Now, I have to make both a disclaimer and a confession here. My disclaimer is that it is the cultural norm here for everyone to be involved in your health business. Not much is considered private in that way, and people happily dispense advice on how to heal your maladies with all the confidence of a physician at the Mayo Clinic. So, Sam's hovering, giving medicine, and texting about motion sickness may seem overboard, but fall well within the bounds of cultural acceptability. My confession is that I am still not accustomed to this cultural phenomenon, and I was getting a bit annoyed.

This annoyance increased when I arrived at the bus station and Sam's first question was, "Do you have a headache? Your eyes look like you are in pain." Granted, I had been having headaches most of the time he had been staying in my home, but I explained that I did not have a headache, but had just woken up when the bus arrived. He nodded, and after 30 seconds said, "I think you don't feel good. Did you have motion sickness?"

"No," I explained, "I had no motion sickness and my stomach feels fine. I promise I will tell you if I feel sick, ok?" He seemed to accept this and we proceeded toward the area where we could catch a van to his village. As we approached the vans, he suddenly turned to walk in the opposite direction and said, "I'm sorry, I'll be right back." I waited for a few minutes, puzzled, until he returned with a red bucket in his hand. "Yogurt," he explained. "I know how much you like yogurt." Then we took the red bucket on a van and headed toward his village.

When we arrived at his home, I was reintroduced to the double-edged sword of hospitality in these parts. There is no substitute for the amenities offered to guests - seat of honor near the warm stove, food and drink appearing from nowhere. It's truly amazing. But, there is also a sense of separateness that can be off-putting. It is not uncommon to be welcomed so lavishly and then for most or all of the hosting family to refuse to eat or drink, or even to remove themselves to another room. They are often preparing food or performing other chores, but the end result is sometimes that you as a guest are left alone or with one other person in a room who might not look at you or attempt conversation. This situation can be redeemable if the family member who invited you makes sure to engage you, but Sam trapped himself in a library for six weeks studying Chinese politics, and his social skills are a little rusty. So, there were a lot of awkward silences and general discomfort in the three days I spent there.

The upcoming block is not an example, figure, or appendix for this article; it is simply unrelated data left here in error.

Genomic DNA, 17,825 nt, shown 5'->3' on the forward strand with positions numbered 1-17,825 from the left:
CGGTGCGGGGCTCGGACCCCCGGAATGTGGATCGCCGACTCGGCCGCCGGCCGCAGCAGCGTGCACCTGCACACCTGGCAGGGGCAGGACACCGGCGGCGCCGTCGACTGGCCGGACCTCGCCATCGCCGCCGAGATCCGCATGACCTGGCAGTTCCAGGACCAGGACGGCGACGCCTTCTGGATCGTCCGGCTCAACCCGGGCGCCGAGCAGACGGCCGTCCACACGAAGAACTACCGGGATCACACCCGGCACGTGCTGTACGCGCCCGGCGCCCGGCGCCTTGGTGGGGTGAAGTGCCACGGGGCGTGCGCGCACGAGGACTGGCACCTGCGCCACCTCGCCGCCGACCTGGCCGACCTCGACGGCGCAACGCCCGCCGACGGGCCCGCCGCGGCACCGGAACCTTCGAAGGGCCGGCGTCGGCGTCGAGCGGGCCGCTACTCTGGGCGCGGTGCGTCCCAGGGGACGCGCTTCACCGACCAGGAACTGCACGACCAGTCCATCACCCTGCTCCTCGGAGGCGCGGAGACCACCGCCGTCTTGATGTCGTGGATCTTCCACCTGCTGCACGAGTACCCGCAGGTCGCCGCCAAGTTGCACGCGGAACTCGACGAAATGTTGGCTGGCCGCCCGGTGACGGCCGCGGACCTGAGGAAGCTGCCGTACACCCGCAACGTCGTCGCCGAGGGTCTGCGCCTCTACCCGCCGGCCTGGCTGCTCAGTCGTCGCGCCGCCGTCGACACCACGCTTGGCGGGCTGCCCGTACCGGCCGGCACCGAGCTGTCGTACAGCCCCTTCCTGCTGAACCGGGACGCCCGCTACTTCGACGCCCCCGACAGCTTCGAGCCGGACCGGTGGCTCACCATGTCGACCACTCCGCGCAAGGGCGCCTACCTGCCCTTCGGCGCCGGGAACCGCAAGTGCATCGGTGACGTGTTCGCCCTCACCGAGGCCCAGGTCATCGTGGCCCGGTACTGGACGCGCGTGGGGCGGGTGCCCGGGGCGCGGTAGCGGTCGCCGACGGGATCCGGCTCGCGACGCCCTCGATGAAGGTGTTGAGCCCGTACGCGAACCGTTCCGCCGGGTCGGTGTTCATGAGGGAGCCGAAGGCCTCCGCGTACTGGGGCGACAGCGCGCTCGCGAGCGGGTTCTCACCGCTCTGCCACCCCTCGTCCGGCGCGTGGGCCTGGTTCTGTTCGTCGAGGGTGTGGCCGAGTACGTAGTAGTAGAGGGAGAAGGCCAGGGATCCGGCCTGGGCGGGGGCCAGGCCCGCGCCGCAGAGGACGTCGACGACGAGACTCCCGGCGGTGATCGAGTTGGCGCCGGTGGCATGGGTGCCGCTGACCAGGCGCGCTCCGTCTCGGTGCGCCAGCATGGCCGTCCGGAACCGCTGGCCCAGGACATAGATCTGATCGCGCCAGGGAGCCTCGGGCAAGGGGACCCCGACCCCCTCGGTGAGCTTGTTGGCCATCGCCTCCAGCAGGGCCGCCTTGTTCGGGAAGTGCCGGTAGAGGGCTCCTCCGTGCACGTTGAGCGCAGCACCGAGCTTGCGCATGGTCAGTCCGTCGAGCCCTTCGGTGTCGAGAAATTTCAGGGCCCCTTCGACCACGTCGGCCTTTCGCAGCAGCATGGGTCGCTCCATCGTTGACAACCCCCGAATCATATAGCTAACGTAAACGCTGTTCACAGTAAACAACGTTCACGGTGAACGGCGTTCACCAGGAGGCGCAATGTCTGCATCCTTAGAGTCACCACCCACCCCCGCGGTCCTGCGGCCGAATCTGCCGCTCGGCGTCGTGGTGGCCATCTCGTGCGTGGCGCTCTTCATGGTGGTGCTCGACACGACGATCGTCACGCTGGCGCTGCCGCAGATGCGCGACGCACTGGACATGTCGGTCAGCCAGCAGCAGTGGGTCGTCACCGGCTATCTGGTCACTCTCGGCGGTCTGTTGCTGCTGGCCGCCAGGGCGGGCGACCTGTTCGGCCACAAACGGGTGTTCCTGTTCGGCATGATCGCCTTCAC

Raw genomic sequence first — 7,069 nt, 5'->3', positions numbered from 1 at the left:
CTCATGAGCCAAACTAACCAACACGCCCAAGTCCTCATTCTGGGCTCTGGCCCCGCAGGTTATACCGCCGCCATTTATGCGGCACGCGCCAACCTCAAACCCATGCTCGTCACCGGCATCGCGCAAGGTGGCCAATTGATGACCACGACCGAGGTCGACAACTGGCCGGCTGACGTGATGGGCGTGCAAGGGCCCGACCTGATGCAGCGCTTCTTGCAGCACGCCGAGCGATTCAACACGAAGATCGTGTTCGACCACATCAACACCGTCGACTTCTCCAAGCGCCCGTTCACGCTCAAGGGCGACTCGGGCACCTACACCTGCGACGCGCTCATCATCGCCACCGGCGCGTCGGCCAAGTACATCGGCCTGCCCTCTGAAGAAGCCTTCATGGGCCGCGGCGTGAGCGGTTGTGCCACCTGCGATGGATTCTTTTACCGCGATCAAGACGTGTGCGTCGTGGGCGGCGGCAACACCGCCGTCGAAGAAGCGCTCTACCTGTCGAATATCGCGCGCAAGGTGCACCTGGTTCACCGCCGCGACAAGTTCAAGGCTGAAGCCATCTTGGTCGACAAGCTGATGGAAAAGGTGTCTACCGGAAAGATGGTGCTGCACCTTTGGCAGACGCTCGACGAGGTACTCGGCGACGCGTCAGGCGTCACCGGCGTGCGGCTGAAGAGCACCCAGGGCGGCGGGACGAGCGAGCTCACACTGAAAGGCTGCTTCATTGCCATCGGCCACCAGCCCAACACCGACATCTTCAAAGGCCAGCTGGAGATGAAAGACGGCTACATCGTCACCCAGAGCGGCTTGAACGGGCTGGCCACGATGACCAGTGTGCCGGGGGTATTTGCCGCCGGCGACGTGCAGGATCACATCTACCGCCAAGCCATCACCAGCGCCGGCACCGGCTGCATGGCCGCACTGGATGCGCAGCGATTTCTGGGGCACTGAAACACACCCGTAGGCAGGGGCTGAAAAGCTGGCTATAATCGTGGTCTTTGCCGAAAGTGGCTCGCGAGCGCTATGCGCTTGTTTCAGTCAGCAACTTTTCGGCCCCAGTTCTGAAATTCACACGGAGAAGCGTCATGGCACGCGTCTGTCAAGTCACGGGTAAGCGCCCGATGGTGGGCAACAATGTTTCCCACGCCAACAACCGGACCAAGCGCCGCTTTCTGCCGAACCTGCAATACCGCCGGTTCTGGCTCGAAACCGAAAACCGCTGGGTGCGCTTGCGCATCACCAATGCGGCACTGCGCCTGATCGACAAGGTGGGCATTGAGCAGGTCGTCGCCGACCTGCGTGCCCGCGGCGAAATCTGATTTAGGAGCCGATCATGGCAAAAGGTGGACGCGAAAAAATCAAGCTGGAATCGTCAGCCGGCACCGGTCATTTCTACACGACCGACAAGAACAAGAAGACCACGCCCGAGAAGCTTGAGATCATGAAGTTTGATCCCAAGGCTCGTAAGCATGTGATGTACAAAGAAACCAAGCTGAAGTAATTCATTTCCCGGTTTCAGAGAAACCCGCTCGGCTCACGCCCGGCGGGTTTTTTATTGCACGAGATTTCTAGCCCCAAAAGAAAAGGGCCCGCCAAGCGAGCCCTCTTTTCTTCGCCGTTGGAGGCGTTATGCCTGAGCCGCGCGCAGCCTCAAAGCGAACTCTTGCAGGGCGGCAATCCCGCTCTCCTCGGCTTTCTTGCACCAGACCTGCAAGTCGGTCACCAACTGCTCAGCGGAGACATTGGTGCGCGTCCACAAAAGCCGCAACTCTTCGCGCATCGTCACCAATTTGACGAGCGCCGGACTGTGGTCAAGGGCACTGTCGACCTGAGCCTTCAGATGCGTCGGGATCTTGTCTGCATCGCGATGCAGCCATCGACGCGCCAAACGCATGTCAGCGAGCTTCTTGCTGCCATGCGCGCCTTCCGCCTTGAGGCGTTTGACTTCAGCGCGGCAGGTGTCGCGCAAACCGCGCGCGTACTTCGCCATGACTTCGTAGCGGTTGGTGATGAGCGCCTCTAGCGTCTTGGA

As soon as I arrived, Sam's sisters brought bread and milk tea for me. His mother (who does not speak Chinese) explained that there would only be bread, noodles, and tea for me. No special foods. It was a little discomfiting to have her say that straight out, but I was kind of relieved, feeling like I was going to be afforded some measure of insider status. And then came the yogurt.

Sam said something to his sister in their local language (more closely related to Mongolian than Tibetan), and a massive bowl of yogurt appeared in front of me. Looking around helplessly, I asked if anyone else was going to have some. "No," Sam told me. "None of us like to eat yogurt."

It took a second for this to sink in, but then I realized that the entire red bucket (probably 2-3 liters) of yogurt was for me alone. This in and of itself is embarrassing, to feel singled out in that way. But it was also daunting in that I could not see how it would be possible for me to eat that much yogurt in the two or three days I planned on staying (I found out later that Sam thought I was staying through Losar, approximately five weeks altogether). If I did not eat it, they would either throw it away (not likely) or endure eating something meant for me that they didn't like.